Banks Shutter Branches At Their Fastest Rate In Decades

It has been a banner run for closing bank branches, according to reports in The Wall Street Journal, as the mass exodus of consumers to various digital channels has pushed the closure of 1,700 branches in the 12 months ending in June 2017. That is the largest one-year decline on record, according to WSJ analysis.

And the cuts just keep on coming as branch counts fell again in the second half of 2017, meaning the run of closures is rapidly approaching the Great Depression for the breadth of closers happening — and for the amount of time they are going on.

Most of those closures were consolidation cuts in urban and suburban areas where foot traffic was falling. However, others were in rural areas where lenders are just pulling out wholesale.

Big bank cuts — from the likes of BoA and Chase, for example — became de rigueur in the post-Financial Crisis world. Regional banks, however, have only leveled up their closures in more recent memory. From mid-2012 to mid-2017, Capital One Financial Corp. cut 32 percent of its branches, SunTrust Banks Inc. cut 22 percent and Regions Financial Corp. cut 12% percent.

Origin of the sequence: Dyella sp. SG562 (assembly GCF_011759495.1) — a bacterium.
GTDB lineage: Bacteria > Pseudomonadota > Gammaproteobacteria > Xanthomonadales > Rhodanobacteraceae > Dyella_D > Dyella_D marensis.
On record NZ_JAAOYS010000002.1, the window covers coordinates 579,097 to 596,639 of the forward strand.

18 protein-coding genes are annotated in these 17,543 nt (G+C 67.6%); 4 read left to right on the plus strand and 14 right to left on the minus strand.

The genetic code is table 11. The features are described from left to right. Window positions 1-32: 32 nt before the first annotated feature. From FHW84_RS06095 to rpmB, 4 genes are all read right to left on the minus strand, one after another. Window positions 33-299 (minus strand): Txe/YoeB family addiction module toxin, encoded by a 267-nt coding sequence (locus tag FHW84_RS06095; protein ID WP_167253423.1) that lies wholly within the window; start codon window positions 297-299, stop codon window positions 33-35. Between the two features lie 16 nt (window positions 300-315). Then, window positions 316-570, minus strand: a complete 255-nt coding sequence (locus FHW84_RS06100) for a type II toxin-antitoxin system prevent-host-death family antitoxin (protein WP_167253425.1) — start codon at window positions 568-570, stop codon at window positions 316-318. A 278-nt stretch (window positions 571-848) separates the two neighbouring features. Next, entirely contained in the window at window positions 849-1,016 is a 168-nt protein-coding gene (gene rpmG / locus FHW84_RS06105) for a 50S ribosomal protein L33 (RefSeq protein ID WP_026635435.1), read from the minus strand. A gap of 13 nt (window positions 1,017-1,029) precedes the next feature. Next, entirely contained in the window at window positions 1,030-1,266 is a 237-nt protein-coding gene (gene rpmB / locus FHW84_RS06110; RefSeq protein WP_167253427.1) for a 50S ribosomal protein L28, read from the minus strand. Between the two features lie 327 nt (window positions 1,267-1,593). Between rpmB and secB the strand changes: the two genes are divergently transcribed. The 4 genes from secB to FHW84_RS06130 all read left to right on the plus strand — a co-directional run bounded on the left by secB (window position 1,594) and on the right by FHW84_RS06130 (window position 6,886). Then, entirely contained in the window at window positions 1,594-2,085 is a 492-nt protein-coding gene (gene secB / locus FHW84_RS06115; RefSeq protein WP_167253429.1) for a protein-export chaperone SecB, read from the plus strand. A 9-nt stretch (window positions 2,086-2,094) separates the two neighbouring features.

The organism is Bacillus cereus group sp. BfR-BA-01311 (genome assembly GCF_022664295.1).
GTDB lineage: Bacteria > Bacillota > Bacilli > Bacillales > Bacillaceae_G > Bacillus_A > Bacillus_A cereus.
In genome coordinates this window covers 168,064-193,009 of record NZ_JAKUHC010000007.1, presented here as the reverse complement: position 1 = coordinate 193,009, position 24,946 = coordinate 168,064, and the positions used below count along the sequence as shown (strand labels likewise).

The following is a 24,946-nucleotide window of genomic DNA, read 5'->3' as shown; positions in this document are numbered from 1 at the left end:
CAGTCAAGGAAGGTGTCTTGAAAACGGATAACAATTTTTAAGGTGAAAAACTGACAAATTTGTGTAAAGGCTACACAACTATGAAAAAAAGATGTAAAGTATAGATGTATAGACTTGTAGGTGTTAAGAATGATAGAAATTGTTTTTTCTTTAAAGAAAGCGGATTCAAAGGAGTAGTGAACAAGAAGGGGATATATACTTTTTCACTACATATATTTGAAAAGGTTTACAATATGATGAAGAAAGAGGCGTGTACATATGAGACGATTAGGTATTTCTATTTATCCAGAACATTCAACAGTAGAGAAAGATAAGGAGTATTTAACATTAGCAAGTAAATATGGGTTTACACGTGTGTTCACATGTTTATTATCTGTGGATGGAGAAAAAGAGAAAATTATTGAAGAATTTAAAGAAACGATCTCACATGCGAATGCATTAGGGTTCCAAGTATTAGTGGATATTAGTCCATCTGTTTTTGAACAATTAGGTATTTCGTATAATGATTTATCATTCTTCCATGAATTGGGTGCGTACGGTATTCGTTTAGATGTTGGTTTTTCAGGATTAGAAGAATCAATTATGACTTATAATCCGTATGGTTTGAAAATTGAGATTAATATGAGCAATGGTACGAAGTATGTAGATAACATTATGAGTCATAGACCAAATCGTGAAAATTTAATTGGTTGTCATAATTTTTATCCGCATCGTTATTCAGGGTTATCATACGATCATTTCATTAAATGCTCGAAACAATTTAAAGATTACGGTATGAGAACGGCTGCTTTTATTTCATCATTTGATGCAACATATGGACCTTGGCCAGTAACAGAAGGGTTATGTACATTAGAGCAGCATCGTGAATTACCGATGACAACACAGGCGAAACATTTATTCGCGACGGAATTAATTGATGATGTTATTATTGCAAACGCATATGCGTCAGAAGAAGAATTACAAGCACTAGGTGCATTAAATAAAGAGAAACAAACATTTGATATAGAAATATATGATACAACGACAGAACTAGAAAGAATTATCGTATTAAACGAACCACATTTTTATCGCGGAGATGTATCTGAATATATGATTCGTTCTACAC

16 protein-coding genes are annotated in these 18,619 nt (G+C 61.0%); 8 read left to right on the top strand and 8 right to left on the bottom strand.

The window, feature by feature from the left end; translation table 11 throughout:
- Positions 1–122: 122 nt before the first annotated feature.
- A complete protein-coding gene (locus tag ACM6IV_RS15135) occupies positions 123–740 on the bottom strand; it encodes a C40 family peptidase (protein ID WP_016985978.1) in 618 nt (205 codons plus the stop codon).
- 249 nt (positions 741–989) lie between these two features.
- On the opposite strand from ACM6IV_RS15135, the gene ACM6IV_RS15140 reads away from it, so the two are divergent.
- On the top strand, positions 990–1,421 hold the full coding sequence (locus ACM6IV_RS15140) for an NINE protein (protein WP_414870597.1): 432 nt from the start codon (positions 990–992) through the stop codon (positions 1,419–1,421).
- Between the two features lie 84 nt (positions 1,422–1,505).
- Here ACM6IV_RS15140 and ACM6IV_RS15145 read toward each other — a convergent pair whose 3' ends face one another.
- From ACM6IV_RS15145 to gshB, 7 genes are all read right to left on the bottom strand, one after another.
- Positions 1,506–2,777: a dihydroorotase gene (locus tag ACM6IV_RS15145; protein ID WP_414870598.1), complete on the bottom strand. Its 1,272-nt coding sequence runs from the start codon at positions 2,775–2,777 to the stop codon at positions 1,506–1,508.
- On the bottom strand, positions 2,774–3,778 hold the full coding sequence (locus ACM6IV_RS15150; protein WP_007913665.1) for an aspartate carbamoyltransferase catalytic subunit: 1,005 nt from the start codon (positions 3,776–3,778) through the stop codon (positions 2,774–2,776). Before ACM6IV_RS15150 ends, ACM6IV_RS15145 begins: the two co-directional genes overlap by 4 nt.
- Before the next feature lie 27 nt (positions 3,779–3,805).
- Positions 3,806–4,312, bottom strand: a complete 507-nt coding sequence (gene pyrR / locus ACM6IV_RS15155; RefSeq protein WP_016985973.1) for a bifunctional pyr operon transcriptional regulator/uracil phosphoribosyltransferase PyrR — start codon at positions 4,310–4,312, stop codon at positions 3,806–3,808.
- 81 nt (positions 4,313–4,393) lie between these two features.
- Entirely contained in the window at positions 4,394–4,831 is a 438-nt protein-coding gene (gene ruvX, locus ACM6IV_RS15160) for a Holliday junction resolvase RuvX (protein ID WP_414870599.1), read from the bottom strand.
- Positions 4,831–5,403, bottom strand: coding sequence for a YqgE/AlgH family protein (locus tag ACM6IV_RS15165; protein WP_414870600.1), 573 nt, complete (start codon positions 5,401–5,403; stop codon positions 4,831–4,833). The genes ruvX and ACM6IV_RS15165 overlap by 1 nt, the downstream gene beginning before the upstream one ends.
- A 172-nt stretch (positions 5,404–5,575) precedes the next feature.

“We continue to evolve and optimize our branch network to ensure that we’re operating as efficiently and effectively as possible,” a Capital One spokeswoman said.

Closing branches is often a cost-saving measure with few drawbacks for banks, as customers have shown a determined preference for mobile banking and ATMs as opposed to full branch locations. Bank of America, for example, has recently matched its highest annual profit ever.  The bank has closed 1,500 branches since 2009, including the vast majority of its rural branches.

BoA has expanded into big cities where it didn’t have branches, and ditto with JPMC — but the new branches opening do not make up for the masses that are closing. Rural banks are facing closures not because they are redundant, but because they are money losers.

“Limited usage is one of many criteria we look at when making the difficult, but necessary decision to close a branch,” Pittsburgh-based PNC Financial Services said. “Other criteria include community needs and the closest nearby branch.”



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